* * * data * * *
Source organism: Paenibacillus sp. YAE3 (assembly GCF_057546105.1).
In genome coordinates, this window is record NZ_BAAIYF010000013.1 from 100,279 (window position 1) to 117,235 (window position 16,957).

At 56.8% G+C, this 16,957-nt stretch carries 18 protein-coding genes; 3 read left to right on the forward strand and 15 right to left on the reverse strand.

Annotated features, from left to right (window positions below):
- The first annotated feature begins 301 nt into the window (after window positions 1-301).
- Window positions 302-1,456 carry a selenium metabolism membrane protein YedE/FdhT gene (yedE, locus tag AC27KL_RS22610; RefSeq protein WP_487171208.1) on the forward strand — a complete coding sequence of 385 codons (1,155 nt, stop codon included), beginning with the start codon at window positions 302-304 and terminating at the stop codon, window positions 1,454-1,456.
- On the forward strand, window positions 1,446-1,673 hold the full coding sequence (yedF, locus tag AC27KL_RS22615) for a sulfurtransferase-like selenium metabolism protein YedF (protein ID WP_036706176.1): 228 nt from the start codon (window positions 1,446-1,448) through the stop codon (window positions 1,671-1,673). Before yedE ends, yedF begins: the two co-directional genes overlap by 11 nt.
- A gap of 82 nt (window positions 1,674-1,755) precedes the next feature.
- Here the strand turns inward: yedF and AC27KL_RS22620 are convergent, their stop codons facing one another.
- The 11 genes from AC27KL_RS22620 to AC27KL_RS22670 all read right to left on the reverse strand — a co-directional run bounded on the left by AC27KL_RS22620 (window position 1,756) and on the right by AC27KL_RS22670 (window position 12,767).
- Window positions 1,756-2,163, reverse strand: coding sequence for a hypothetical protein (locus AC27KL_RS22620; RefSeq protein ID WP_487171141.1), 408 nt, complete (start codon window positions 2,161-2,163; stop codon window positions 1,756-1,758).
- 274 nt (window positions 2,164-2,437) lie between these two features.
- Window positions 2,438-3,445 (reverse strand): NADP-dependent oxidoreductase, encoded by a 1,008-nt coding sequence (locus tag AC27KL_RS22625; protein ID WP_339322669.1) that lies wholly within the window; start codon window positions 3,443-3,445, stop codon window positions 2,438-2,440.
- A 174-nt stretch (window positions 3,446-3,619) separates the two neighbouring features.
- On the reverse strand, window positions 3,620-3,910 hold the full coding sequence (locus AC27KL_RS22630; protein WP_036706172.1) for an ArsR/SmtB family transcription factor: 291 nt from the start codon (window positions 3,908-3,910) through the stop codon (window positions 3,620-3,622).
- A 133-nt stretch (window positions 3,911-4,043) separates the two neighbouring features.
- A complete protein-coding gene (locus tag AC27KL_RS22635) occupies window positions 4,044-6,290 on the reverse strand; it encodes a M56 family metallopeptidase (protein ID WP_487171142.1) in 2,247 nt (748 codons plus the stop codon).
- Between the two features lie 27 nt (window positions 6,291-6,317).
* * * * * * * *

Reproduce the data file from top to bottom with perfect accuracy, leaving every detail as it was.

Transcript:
Source organism: Paenibacillus sp. YAE3 (assembly GCF_057546105.1).
In genome coordinates, this window is record NZ_BAAIYF010000013.1 from 100,279 (window position 1) to 117,235 (window position 16,957).

At 56.8% G+C, this 16,957-nt stretch carries 18 protein-coding genes; 3 read left to right on the forward strand and 15 right to left on the reverse strand.

Annotated features, from left to right (window positions below):
- The first annotated feature begins 301 nt into the window (after window positions 1-301).
- Window positions 302-1,456 carry a selenium metabolism membrane protein YedE/FdhT gene (yedE, locus tag AC27KL_RS22610; RefSeq protein WP_487171208.1) on the forward strand — a complete coding sequence of 385 codons (1,155 nt, stop codon included), beginning with the start codon at window positions 302-304 and terminating at the stop codon, window positions 1,454-1,456.
- On the forward strand, window positions 1,446-1,673 hold the full coding sequence (yedF, locus tag AC27KL_RS22615) for a sulfurtransferase-like selenium metabolism protein YedF (protein ID WP_036706176.1): 228 nt from the start codon (window positions 1,446-1,448) through the stop codon (window positions 1,671-1,673). Before yedE ends, yedF begins: the two co-directional genes overlap by 11 nt.
- A gap of 82 nt (window positions 1,674-1,755) precedes the next feature.
- Here the strand turns inward: yedF and AC27KL_RS22620 are convergent, their stop codons facing one another.
- The 11 genes from AC27KL_RS22620 to AC27KL_RS22670 all read right to left on the reverse strand — a co-directional run bounded on the left by AC27KL_RS22620 (window position 1,756) and on the right by AC27KL_RS22670 (window position 12,767).
- Window positions 1,756-2,163, reverse strand: coding sequence for a hypothetical protein (locus AC27KL_RS22620; RefSeq protein ID WP_487171141.1), 408 nt, complete (start codon window positions 2,161-2,163; stop codon window positions 1,756-1,758).
- 274 nt (window positions 2,164-2,437) lie between these two features.
- Window positions 2,438-3,445 (reverse strand): NADP-dependent oxidoreductase, encoded by a 1,008-nt coding sequence (locus tag AC27KL_RS22625; protein ID WP_339322669.1) that lies wholly within the window; start codon window positions 3,443-3,445, stop codon window positions 2,438-2,440.
- A 174-nt stretch (window positions 3,446-3,619) separates the two neighbouring features.
- On the reverse strand, window positions 3,620-3,910 hold the full coding sequence (locus AC27KL_RS22630; protein WP_036706172.1) for an ArsR/SmtB family transcription factor: 291 nt from the start codon (window positions 3,908-3,910) through the stop codon (window positions 3,620-3,622).
- A 133-nt stretch (window positions 3,911-4,043) separates the two neighbouring features.
- A complete protein-coding gene (locus tag AC27KL_RS22635) occupies window positions 4,044-6,290 on the reverse strand; it encodes a M56 family metallopeptidase (protein ID WP_487171142.1) in 2,247 nt (748 codons plus the stop codon).
- Between the two features lie 27 nt (window positions 6,291-6,317).